Fast Break logo

Electronic Arts
Price: £9.95 cass; £14.95 disk

You could write everything I know about basketball on a bitesize Mars bar wrapper. But having played Fast Break, I reckon I could make a mess of coaching the Harlem Globetrotters.

The reason for this is that Fast Break panders to that American obsession with 'plays': general strategies and player statistics. Without all this basketball would simply be netball for tall people with arms like drainpipes.

Fast Break looks to me like being a cut above the average basketball sim. The programmers have made the incredible discovery that in reality basketball is quite fast, so they've made the game live up to its name and delivered action that's sometimes so quick that you wander what's going on. Admittedly this only happens when the computer is in control of a team but it's still very impressive.

The two teams in question are the Slammers and the Jammers. You can be either team playing against the computer or choose the two-player option. Unlike the real game, this version is three-a-side and before you start, you must choose three from the squad of six players at your disposal.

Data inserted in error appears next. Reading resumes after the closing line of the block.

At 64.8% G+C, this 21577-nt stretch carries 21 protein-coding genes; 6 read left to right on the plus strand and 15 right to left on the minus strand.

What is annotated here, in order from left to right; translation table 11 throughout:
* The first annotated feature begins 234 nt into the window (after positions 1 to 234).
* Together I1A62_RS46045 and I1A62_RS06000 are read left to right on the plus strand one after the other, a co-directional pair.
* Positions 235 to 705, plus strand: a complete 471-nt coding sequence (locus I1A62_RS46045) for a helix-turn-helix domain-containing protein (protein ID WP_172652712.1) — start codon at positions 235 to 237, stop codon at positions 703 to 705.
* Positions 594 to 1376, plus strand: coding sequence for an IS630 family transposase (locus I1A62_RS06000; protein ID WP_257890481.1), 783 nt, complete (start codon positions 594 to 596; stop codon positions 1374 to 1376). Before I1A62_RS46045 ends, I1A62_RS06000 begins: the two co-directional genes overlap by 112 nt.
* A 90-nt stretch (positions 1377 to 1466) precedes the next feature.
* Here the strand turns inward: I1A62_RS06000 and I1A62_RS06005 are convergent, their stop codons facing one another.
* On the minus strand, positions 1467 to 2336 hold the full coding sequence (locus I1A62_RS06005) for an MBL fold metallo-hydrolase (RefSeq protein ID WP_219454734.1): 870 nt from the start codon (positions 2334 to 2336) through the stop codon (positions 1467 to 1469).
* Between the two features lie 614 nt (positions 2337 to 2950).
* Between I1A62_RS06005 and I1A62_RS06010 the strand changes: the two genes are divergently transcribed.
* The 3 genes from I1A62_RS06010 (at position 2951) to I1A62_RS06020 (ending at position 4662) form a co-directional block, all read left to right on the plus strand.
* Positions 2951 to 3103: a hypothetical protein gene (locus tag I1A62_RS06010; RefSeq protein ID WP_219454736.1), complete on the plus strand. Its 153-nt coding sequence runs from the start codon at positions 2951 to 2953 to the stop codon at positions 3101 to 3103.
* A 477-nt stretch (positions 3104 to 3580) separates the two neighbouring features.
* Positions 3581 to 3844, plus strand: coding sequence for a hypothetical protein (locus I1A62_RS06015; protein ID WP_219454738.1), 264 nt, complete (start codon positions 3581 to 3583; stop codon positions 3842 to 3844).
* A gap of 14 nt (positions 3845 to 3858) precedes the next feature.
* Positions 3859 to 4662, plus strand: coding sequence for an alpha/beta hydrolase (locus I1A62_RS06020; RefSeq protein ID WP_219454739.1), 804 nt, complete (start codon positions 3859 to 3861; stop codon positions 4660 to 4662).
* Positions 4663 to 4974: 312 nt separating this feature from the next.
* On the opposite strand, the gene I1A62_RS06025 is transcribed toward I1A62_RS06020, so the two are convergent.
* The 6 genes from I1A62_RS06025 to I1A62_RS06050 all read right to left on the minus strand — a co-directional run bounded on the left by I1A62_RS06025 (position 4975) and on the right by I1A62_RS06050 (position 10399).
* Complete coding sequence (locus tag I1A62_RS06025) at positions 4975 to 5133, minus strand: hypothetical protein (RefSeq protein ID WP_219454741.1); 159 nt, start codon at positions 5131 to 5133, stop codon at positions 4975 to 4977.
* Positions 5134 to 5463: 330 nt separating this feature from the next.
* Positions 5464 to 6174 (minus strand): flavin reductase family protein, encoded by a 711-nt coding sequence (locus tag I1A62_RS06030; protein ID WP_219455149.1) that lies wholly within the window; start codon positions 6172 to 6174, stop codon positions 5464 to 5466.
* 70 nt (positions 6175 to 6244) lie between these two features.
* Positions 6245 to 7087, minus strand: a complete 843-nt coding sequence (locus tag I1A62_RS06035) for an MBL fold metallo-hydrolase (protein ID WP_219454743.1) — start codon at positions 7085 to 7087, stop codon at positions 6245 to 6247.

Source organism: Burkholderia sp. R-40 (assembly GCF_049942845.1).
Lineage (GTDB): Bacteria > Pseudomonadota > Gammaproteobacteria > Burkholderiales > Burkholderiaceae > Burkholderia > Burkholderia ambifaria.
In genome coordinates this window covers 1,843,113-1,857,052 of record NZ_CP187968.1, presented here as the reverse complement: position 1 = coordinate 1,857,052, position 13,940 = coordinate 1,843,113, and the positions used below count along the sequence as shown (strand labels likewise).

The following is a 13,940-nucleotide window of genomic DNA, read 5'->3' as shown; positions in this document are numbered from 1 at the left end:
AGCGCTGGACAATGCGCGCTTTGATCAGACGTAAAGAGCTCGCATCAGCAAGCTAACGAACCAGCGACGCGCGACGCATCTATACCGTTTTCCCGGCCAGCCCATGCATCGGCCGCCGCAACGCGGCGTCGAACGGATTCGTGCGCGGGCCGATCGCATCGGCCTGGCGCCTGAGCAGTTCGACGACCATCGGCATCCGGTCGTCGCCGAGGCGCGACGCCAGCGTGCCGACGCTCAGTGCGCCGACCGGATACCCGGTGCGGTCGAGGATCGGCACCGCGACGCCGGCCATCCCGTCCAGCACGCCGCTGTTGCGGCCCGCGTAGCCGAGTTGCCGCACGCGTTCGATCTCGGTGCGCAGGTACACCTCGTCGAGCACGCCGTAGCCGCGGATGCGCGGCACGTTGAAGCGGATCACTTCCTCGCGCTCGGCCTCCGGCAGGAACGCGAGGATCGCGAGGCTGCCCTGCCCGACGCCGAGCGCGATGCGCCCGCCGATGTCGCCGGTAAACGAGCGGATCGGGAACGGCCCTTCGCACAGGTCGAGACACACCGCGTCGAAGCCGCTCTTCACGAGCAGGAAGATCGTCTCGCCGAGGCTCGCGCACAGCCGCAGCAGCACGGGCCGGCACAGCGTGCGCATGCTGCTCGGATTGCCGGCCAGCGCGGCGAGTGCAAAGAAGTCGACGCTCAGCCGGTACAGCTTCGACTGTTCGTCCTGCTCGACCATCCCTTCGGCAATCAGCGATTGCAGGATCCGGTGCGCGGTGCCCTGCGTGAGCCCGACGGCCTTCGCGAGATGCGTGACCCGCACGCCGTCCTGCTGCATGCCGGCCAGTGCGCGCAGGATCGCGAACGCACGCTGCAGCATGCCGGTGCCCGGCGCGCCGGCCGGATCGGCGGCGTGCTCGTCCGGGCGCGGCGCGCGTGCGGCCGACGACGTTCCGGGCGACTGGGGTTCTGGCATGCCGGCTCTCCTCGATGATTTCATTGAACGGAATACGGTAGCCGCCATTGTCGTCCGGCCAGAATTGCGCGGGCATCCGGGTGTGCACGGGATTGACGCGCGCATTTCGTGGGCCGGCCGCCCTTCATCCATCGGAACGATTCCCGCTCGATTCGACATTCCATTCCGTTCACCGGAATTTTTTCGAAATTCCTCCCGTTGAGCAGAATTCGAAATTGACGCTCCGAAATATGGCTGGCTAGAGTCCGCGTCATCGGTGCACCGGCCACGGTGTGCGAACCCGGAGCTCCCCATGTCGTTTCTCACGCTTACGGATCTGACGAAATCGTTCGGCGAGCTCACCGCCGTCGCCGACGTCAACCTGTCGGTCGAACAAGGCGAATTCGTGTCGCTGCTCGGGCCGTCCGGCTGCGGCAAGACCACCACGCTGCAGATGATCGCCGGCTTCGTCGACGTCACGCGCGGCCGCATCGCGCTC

You also get figures on field goals attempted/gained, personal fouls, steals and turnovers (giving the ball to the other side when you shouldn't).

Basketball would be nothing without its 'plays' so a set of fifteen are included from which you can choose up to four for each player. This section will prove difficult for basketball birdbrains because, although the names of plays are listed, nowhere is it explained what they do. So what's a Double Screen Left or a Pick 'n' Roll? (The last one's about nasal excavation - Ed).

Now for the actual gameplay. It is good, although very biased to the computer if you choose that option. Movement is slick, passing fast, and shooting is simple: hold the joystick button down, wait for your man to jump and then let go to watch him shoot. You use the same action in defence when you're trying to stop a basket.

Attention to detail is good. Shots sometimes roll round the basket rim or bounce off. Computer-controlled players do make what look like 'plays'.

You can also use the plays you selected during the match. Dribble the ball into the opponents' half, turn back to the centre and play freezes. A display of that man's possible plays appears with an arrow direction for each one. Push the joystick in the direction of the arrow for that play and you activate it. Since I never knew what the plays were supposed to do, I couldn't tell whether they succeeded or not. This also rather interferes with the flow of the game as you can imagine.

Fast Break deserves to be among the best of the batch of basketball sims so far but it is aimed at a small group of punters who understand the game and enjoy its technicalities. Whether the worlds needs another basketball sim I don't know.